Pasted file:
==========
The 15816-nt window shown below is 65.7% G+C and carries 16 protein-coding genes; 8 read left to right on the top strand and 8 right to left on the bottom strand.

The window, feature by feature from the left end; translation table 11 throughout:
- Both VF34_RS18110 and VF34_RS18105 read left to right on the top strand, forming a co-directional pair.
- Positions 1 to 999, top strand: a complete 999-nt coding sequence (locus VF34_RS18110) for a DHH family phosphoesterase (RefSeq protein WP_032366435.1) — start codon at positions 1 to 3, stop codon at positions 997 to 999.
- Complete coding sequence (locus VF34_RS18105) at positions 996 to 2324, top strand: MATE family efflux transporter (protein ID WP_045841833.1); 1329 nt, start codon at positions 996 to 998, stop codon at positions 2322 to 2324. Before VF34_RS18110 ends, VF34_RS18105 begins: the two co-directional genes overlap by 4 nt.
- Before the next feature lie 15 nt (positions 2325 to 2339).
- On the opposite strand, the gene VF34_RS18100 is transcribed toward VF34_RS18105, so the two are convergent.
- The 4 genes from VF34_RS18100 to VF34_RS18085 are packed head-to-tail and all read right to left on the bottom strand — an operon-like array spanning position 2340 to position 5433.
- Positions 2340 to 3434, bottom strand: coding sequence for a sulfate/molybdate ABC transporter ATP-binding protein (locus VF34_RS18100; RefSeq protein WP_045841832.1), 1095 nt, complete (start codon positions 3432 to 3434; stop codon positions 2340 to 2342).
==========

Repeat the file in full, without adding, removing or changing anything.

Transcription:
The 15816-nt window shown below is 65.7% G+C and carries 16 protein-coding genes; 8 read left to right on the top strand and 8 right to left on the bottom strand.

The window, feature by feature from the left end; translation table 11 throughout:
- Both VF34_RS18110 and VF34_RS18105 read left to right on the top strand, forming a co-directional pair.
- Positions 1 to 999, top strand: a complete 999-nt coding sequence (locus VF34_RS18110) for a DHH family phosphoesterase (RefSeq protein WP_032366435.1) — start codon at positions 1 to 3, stop codon at positions 997 to 999.
- Complete coding sequence (locus VF34_RS18105) at positions 996 to 2324, top strand: MATE family efflux transporter (protein ID WP_045841833.1); 1329 nt, start codon at positions 996 to 998, stop codon at positions 2322 to 2324. Before VF34_RS18110 ends, VF34_RS18105 begins: the two co-directional genes overlap by 4 nt.
- Before the next feature lie 15 nt (positions 2325 to 2339).
- On the opposite strand, the gene VF34_RS18100 is transcribed toward VF34_RS18105, so the two are convergent.
- The 4 genes from VF34_RS18100 to VF34_RS18085 are packed head-to-tail and all read right to left on the bottom strand — an operon-like array spanning position 2340 to position 5433.
- Positions 2340 to 3434, bottom strand: coding sequence for a sulfate/molybdate ABC transporter ATP-binding protein (locus VF34_RS18100; RefSeq protein WP_045841832.1), 1095 nt, complete (start codon positions 3432 to 3434; stop codon positions 2340 to 2342).